18-24 September 2015 #776

A constitution, like it or not

We are so desperate to move on, we are willing to pass a constitution that won’t guarantee a majority of citizens equality and freedom
Bidushi Dhungel

The past few weeks have spared no one: cops have been hacked, babies and children killed, teenagers gunned down, grandson and grandfather killed and women shot dead.

The violence that erupted in the western Tarai over the unjust demarcation of federal provinces shifted to the east. The petty electoral interests of a few undeserving politicians have cost the country dearly. The demands of the Tharus in the west were blatantly ignored in favour of a province that favoured a few honchos in the NC-UML-UCPN(M) trinity and their largely Bahun-Chetrri constituencies.

In response, a Tharu agitation began and culminated in the Tikapur killings of 24 August which claimed the lives of eight people, including a two-year-old baby. Kathmandu remains wilfully aloof, and those with interest have been denied any detail into the happenings of the fateful day. So, I guess we’ll never really know the truth: whether the Indians or Baburam Bhattarai were involved or whether Madhesi and Tharu leaders incited the violence. Or whether it was just one of those ghastly bloody days with no specific reason.

Either way, that was just the beginning. Most unfortunately, by now the demands of the Tharus have been completely eclipsed by the demands of Madhesi party leaders and activists in the eastern plains. While the Tharus have called off their agitation, the violence rages in Jankpur, Birganj, Siraha. The state continues to be relentless in its use of force to meet what seems to be a sporadically-violent agitating mass. More than 40 people had been killed till press time Thursday.

Meanwhile, in Kathmandu the supreme leaders are hammering through a constitution – like it or not. To them, it’s all about finally reaping that peace dividend which never actually came and seemingly never will for most Nepalis. A constitution, as the culmination of the peace process, will deliver the following to the following: cemented hall of fame credit to Sushil Da for finally getting it done, PMship for Mr oh-so-wonderful K P Oli, and along with the nationalist supremo tag. Perhaps even a stint at President for our loving comrade Prachanda.

As for the Madhes-based parties, they are hard at work to cash in politically on the ignorance of the government in Kathmandu. They are equally to blame for the collapse in the process and it is outlandish for the Madhesi leaders to now attempt to wash their hands clean after eight long years of shared ineptitude. Even now, as protests continue to be violent, there seems to be little effort on their part to ensure peaceful agitation. The mood among the political elite seems to be more-or-less the same: violence, death and destruction hold little significance when what is at stake are political and economic benefits. To call for retreat now, in the eyes of both the state and agitating parties would be defeat.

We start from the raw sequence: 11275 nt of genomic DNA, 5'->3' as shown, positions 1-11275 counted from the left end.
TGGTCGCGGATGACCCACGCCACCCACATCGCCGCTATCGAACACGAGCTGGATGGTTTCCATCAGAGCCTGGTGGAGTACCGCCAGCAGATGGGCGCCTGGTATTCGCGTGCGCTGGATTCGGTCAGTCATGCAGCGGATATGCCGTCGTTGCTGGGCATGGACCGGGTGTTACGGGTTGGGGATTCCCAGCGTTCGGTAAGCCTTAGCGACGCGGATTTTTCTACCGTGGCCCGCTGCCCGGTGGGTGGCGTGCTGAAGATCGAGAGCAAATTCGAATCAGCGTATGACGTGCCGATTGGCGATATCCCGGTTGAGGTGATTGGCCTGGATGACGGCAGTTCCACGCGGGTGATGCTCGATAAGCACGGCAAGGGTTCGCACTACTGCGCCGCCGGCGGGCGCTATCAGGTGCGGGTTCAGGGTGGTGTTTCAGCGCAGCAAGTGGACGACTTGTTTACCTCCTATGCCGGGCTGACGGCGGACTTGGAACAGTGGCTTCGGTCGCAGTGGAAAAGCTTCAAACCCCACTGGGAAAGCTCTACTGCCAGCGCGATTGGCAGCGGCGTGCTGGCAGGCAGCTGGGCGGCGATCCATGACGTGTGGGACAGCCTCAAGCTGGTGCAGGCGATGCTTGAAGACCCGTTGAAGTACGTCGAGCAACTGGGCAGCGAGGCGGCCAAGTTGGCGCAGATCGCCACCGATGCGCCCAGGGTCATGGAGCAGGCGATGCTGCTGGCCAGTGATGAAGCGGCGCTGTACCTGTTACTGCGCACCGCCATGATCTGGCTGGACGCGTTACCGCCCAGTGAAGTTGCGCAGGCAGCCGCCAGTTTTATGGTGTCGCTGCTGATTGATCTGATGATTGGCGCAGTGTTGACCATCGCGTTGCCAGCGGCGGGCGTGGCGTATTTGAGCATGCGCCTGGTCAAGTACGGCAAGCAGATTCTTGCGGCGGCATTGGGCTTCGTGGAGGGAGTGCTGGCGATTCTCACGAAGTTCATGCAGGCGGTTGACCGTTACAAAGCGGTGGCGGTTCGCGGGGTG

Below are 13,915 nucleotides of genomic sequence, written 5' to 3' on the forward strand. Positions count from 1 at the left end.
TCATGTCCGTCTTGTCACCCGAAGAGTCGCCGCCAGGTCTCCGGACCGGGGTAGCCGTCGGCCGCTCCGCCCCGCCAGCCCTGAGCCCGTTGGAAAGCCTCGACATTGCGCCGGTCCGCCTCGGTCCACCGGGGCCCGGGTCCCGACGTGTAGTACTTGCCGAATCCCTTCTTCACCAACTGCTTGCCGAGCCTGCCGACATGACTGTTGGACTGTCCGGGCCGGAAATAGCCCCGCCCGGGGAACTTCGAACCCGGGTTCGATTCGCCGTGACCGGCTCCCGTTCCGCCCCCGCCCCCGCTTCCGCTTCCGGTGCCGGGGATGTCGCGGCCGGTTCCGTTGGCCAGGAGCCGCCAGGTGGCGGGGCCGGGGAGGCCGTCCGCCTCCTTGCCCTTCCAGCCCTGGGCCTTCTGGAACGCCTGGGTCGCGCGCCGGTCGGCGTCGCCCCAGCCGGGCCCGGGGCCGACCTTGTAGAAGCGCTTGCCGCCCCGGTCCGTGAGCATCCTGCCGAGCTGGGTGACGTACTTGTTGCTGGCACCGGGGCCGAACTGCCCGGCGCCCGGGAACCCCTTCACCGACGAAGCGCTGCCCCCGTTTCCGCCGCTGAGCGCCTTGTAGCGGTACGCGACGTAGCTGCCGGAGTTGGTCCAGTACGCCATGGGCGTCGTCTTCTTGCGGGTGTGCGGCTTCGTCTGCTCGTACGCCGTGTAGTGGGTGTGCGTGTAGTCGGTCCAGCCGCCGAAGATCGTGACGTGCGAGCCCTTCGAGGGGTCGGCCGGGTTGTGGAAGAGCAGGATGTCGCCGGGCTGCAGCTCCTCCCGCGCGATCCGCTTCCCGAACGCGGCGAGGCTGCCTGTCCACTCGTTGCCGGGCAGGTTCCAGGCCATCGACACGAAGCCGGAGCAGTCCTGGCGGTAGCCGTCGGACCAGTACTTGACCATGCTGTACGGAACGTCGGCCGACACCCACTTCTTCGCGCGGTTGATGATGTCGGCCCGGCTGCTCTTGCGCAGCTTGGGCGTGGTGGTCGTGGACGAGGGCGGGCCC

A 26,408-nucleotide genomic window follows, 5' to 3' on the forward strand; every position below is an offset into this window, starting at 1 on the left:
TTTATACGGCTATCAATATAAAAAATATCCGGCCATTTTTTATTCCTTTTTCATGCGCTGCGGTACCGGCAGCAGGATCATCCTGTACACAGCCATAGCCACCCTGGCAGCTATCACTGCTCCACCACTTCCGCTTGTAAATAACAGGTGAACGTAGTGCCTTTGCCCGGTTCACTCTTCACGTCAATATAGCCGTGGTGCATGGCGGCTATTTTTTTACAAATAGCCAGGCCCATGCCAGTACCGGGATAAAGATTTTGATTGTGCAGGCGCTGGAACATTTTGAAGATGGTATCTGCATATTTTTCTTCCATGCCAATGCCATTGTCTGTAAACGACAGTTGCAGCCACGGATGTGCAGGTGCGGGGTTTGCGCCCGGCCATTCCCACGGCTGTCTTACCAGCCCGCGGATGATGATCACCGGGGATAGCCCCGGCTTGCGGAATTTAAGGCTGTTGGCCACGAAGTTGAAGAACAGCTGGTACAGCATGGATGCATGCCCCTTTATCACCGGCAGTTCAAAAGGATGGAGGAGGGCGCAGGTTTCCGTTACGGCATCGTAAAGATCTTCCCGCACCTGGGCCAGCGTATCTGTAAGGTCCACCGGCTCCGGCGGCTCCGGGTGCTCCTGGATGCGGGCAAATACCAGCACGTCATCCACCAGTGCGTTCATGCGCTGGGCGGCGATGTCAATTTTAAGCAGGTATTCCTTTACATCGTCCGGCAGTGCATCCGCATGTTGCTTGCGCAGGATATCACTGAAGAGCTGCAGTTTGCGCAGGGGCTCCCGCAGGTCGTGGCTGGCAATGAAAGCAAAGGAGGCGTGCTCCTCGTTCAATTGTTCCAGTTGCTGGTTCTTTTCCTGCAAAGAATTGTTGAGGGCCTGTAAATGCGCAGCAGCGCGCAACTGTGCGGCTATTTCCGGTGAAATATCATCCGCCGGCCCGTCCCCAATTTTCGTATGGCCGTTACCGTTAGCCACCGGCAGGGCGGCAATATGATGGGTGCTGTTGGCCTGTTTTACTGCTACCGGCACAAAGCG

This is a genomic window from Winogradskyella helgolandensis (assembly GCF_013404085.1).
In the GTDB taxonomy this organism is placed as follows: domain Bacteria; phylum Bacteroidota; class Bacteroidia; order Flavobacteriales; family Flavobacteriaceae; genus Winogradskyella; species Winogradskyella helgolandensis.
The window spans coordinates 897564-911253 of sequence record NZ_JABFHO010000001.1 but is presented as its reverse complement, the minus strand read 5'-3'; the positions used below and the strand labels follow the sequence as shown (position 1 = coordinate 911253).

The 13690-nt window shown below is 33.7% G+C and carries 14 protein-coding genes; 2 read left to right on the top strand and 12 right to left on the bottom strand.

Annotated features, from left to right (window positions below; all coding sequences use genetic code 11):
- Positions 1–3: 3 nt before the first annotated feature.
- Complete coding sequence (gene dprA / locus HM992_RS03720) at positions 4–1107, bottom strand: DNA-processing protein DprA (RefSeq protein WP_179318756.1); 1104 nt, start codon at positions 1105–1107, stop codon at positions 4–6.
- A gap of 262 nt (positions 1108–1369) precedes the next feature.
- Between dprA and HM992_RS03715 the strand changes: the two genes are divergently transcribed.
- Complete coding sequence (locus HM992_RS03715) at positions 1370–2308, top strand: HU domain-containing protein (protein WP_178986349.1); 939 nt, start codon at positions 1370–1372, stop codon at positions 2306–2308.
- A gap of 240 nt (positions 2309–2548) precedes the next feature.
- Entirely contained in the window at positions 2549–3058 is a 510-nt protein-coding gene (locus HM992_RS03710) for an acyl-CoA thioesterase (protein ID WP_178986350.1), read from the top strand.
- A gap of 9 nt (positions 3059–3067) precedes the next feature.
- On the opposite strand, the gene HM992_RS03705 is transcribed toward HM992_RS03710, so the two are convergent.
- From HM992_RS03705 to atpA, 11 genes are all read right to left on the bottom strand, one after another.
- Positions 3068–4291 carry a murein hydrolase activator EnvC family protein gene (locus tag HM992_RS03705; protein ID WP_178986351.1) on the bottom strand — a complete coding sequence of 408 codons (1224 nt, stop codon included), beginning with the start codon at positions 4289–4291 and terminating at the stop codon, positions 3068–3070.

For the ordinary folk, there is nothing to gain: no power, no money, no leverage, nothing. The constitution has little to do with the wishes of the people. Even the voting process has been deliberately made mechanical, rushed and translucent at best. People watching at home are denied the ability to be able to easily follow what clauses are being voted on. The process is so ritualistic that even those proposing amendments are not allowed to speak, unless they wish to revoke the proposal.

Perhaps the most foolish-looking in this charade have been the women CA members who individually and collectively took part in rendering themselves, their mothers, daughters and all other Nepali women unequal and second-class citizens for what one can only imagine is proximity to power. It is not only a matter of shame, it is a blot on our history that will be a black day in Nepal’s feminist movement.

Not much can be done now. This constitution process has wasted the political struggles of the past couple of decades, including the lives they cost. And yet, people are eerily quiet. It seems that the very idea of a constitution, regardless of what is in it or what it might beckon is more welcome than continued political wrangling. Even in the midst of violence and curfews, and with a constitution which won’t guarantee the majority of the citizens’ equality and freedom, the sheer desperation for a final end to this drawn out process is winning out. If nothing else, we must ensure at least the violence subsides before the constitution is promulgated.


Read also

Footnotes from the Far-west

Making the best of it

Constitution editorials

Votebank constitution, Kunda Dixit

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